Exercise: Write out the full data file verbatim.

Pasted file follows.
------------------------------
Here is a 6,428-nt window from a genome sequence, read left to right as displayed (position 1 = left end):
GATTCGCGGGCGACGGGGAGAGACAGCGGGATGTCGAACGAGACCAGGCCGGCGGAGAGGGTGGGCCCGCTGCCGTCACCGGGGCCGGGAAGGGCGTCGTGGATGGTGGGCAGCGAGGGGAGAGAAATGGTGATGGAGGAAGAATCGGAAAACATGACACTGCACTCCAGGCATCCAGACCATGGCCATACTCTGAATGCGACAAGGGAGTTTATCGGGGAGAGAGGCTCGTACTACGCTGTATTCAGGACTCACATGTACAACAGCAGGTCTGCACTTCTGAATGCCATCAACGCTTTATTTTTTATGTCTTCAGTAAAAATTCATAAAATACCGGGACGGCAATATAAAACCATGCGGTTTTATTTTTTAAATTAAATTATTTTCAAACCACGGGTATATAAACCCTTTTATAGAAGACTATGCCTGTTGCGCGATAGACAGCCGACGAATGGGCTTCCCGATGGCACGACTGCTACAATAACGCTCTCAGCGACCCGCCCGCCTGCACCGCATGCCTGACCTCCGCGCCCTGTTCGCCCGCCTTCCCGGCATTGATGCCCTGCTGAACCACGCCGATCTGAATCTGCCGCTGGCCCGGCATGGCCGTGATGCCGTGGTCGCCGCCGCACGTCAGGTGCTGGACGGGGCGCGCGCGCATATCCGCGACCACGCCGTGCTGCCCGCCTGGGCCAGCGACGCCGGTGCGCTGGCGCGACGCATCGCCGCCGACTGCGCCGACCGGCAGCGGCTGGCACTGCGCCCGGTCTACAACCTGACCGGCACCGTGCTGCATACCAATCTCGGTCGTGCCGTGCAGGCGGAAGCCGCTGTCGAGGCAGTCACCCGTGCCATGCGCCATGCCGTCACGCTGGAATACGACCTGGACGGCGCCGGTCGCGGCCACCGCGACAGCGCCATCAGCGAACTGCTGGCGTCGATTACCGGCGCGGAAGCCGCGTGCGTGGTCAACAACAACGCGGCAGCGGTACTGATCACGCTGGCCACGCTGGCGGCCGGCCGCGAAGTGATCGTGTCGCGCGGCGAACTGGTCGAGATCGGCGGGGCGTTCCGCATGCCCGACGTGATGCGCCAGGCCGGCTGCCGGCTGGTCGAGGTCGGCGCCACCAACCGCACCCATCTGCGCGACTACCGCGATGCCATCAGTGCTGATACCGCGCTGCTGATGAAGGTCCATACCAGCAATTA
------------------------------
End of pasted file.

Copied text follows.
Here is a 6,428-nt window from a genome sequence, read left to right as displayed (position 1 = left end):
GATTCGCGGGCGACGGGGAGAGACAGCGGGATGTCGAACGAGACCAGGCCGGCGGAGAGGGTGGGCCCGCTGCCGTCACCGGGGCCGGGAAGGGCGTCGTGGATGGTGGGCAGCGAGGGGAGAGAAATGGTGATGGAGGAAGAATCGGAAAACATGACACTGCACTCCAGGCATCCAGACCATGGCCATACTCTGAATGCGACAAGGGAGTTTATCGGGGAGAGAGGCTCGTACTACGCTGTATTCAGGACTCACATGTACAACAGCAGGTCTGCACTTCTGAATGCCATCAACGCTTTATTTTTTATGTCTTCAGTAAAAATTCATAAAATACCGGGACGGCAATATAAAACCATGCGGTTTTATTTTTTAAATTAAATTATTTTCAAACCACGGGTATATAAACCCTTTTATAGAAGACTATGCCTGTTGCGCGATAGACAGCCGACGAATGGGCTTCCCGATGGCACGACTGCTACAATAACGCTCTCAGCGACCCGCCCGCCTGCACCGCATGCCTGACCTCCGCGCCCTGTTCGCCCGCCTTCCCGGCATTGATGCCCTGCTGAACCACGCCGATCTGAATCTGCCGCTGGCCCGGCATGGCCGTGATGCCGTGGTCGCCGCCGCACGTCAGGTGCTGGACGGGGCGCGCGCGCATATCCGCGACCACGCCGTGCTGCCCGCCTGGGCCAGCGACGCCGGTGCGCTGGCGCGACGCATCGCCGCCGACTGCGCCGACCGGCAGCGGCTGGCACTGCGCCCGGTCTACAACCTGACCGGCACCGTGCTGCATACCAATCTCGGTCGTGCCGTGCAGGCGGAAGCCGCTGTCGAGGCAGTCACCCGTGCCATGCGCCATGCCGTCACGCTGGAATACGACCTGGACGGCGCCGGTCGCGGCCACCGCGACAGCGCCATCAGCGAACTGCTGGCGTCGATTACCGGCGCGGAAGCCGCGTGCGTGGTCAACAACAACGCGGCAGCGGTACTGATCACGCTGGCCACGCTGGCGGCCGGCCGCGAAGTGATCGTGTCGCGCGGCGAACTGGTCGAGATCGGCGGGGCGTTCCGCATGCCCGACGTGATGCGCCAGGCCGGCTGCCGGCTGGTCGAGGTCGGCGCCACCAACCGCACCCATCTGCGCGACTACCGCGATGCCATCAGTGCTGATACCGCGCTGCTGATGAAGGTCCATACCAGCAATTA